Birch table finish

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I have built a small birch dining table that I tried a dark gel stain and it bolched bad. I have not done the top and was thinking I need to coat it with a one pound shellac to help with the bolching.

I also thought about going back over the legs and aprons with a dye to cover the bolches.

Any suggestions would be appreciated.
 

Ed D

Ed
Senior User
Larry...I have had good luck on pine and cherry using a wash coat of Zinsser Sealcoat, which is dewaxed shellac cut 50% (it is 2# out of the can). I sand very lightly to get any nibs after the wash coat, and normally use satin poly as a final. If you have scrap, you might test whatever schedule you settle on.

Ed
 

richlife

New User
Rich
I have no problems (nor any experience) with the previous suggestions. I think before you do anything more, you should use leftover scrap in a large enough size to see the effects (even if you have to buy more :dontknow:) to experiment with what you want to try. Personally, I think dewaxed shellac is your best option, but I also think that a 1# cut is overkill. You want to essentially fill the top, not finish it, with shellac. I'd use a 1/2 (one-half) # cut, sand lightly or wipe lightly with alcohol and a purple scotch pad for even coverage and, if needed, repeat. (Simply clean the scotch pad with alcohol to clean.) Simple and fast. Too heavy a shellac coat and you are just spreading color over a top coat and you may end up with shellac finishing problems .

Since this is a table top, you really want to test it before applying it to the final work. In my experience, birch is one the most difficult woods to finish -- especially without blotching. In appearance, it's remarkably similar to cherry, but birch has it's own unique features. I'm sure this will be a wonderful table when you find the right finish techniques that work for you. Rich
 

richlife

New User
Rich
I couldn't stand to watch all that video, that guy is destroying perfectly good wood. The answer is simple "stain just say no" They don;t lie when they call it stain - that's exactly what it is. Wood comes in so many different colors, why stain? Just use a different species of wood.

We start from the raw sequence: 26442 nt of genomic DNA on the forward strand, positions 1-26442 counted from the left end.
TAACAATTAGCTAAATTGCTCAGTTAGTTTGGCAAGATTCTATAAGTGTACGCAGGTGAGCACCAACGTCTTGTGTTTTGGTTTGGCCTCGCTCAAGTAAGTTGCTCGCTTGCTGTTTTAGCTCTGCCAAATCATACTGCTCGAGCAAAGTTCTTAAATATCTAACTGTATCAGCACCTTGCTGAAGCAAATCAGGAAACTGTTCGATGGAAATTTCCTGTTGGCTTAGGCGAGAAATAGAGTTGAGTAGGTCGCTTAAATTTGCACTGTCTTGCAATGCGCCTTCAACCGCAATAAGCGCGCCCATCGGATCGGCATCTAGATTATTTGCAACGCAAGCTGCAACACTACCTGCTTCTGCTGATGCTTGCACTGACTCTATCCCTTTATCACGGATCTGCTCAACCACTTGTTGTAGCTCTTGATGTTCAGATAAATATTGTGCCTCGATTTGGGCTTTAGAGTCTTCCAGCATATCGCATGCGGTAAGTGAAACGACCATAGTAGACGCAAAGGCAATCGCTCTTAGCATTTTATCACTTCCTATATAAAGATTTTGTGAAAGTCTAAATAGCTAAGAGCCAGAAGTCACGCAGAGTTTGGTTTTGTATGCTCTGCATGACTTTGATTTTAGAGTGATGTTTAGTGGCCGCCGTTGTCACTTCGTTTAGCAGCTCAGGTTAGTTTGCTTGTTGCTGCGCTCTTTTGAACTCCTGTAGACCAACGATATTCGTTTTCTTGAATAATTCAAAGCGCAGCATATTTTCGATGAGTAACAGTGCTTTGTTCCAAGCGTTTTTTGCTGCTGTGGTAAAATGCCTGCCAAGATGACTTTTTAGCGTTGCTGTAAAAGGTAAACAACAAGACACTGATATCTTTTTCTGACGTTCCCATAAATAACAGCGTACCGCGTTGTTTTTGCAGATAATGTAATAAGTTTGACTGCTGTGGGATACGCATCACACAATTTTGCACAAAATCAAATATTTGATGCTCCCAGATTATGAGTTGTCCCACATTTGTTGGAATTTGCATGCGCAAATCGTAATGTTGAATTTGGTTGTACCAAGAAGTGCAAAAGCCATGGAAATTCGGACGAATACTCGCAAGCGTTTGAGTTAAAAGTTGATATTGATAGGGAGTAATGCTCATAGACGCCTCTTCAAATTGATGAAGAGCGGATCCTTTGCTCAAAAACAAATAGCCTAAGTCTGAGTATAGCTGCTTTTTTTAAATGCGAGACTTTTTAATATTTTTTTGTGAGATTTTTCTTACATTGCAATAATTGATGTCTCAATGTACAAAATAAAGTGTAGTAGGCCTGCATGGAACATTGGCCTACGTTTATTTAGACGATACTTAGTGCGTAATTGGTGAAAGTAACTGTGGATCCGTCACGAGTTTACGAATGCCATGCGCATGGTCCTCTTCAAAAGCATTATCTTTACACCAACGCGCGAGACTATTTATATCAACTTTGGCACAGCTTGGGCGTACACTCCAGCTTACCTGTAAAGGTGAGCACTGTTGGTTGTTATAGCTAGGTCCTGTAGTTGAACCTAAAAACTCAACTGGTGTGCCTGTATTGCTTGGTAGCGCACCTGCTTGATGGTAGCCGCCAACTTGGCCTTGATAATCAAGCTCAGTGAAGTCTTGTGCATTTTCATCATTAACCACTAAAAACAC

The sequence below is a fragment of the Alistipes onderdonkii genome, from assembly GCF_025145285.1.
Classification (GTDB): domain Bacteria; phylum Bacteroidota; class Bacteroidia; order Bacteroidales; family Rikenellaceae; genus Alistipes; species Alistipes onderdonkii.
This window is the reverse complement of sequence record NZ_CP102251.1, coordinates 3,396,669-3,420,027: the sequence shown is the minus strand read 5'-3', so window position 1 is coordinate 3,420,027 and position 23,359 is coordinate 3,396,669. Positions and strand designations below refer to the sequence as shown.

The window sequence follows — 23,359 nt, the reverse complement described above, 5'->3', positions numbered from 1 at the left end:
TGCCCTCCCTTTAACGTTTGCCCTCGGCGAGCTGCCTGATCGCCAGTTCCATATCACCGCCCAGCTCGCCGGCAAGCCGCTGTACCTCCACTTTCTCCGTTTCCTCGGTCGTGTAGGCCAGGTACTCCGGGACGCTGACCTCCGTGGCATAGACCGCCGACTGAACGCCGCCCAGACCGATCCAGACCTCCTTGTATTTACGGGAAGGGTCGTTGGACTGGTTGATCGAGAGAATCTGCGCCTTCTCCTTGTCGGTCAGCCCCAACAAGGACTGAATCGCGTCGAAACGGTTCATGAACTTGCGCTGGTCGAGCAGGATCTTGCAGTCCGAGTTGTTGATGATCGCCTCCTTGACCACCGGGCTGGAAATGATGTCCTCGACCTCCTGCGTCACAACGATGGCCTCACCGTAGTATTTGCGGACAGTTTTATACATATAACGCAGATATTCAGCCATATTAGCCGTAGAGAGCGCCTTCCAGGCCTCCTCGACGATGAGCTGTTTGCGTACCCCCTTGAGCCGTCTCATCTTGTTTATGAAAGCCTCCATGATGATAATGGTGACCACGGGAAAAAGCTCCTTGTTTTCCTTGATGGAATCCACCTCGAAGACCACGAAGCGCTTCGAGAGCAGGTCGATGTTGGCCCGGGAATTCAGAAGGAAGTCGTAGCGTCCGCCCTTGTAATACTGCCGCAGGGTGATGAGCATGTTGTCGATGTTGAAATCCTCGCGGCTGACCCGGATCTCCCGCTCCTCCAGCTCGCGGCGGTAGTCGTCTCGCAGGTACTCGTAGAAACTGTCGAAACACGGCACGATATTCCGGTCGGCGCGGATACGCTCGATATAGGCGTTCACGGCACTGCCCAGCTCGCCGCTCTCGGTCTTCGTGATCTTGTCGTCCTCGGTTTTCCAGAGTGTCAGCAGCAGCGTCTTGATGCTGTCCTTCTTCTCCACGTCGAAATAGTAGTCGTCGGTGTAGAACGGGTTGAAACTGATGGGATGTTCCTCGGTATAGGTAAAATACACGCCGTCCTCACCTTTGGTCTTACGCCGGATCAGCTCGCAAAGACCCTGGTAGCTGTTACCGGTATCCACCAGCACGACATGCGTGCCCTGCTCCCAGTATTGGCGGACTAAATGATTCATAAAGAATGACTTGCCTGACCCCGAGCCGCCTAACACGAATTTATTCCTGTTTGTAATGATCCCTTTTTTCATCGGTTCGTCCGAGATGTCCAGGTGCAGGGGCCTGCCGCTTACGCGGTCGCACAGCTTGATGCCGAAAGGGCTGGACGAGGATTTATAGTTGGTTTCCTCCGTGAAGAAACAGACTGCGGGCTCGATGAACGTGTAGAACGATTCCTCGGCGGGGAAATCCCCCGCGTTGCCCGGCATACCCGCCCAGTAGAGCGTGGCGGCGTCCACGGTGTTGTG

I'm a big advocate of naturally finished woods, so I generally agree with you, Jeff. But you go a little too far. Stain has its place. For me oak is the best example -- natural, golden, provincial are a few of the options and provide great variety while maintaining the beauty of this wood. If the character of the wood isn't changed, I'm not offended if it's stained. One of the first pieces I did in black walnut, I used a black walnut stain to help make the color more even. It did that and, to me,completely ruined the wood. It sold quickly, but I like to think it was the carving that sold -- the wood lost all the life I wanted from black walnut and I'd have to be hard pressed to ever do it again. As usual, my advice would be to try any stain on a sizable piece before you commit you completed work to it and compare that to a natural finish. Stain hides first, any enhancement may be pure luck.

Also, there are many ways to stain (and dye) -- a blanket statement on stain just can't cover them all. Some are basically "natural", some are "paint". (I've personally vowed to never paint any wood again unless it's a fence post.) It's also important to recognize that many natural finishes inherently stain -- shellac comes in different shades because of this.

Along this line (and relevant to the topic), some woods like birch, cherry, even maple are likely to blotch whether finished naturally or stained. You need to find a way to "fill" and block the blotching, not try to "stain" and hide it.

And let's go back to what Jeff said: "Wood comes in so many different colors, why stain? Just use a different species of wood."
 

Travis Porter

Travis
Corporate Member
Personally, I now stay away from stains on blotch prone woods. In the past, I would precoat with wood conditioner, but it would be hit or miss. If I am going to color blotchy wood, I now use dyes and HIGHLY recommend them. They are easy to use and very forgiving.
 
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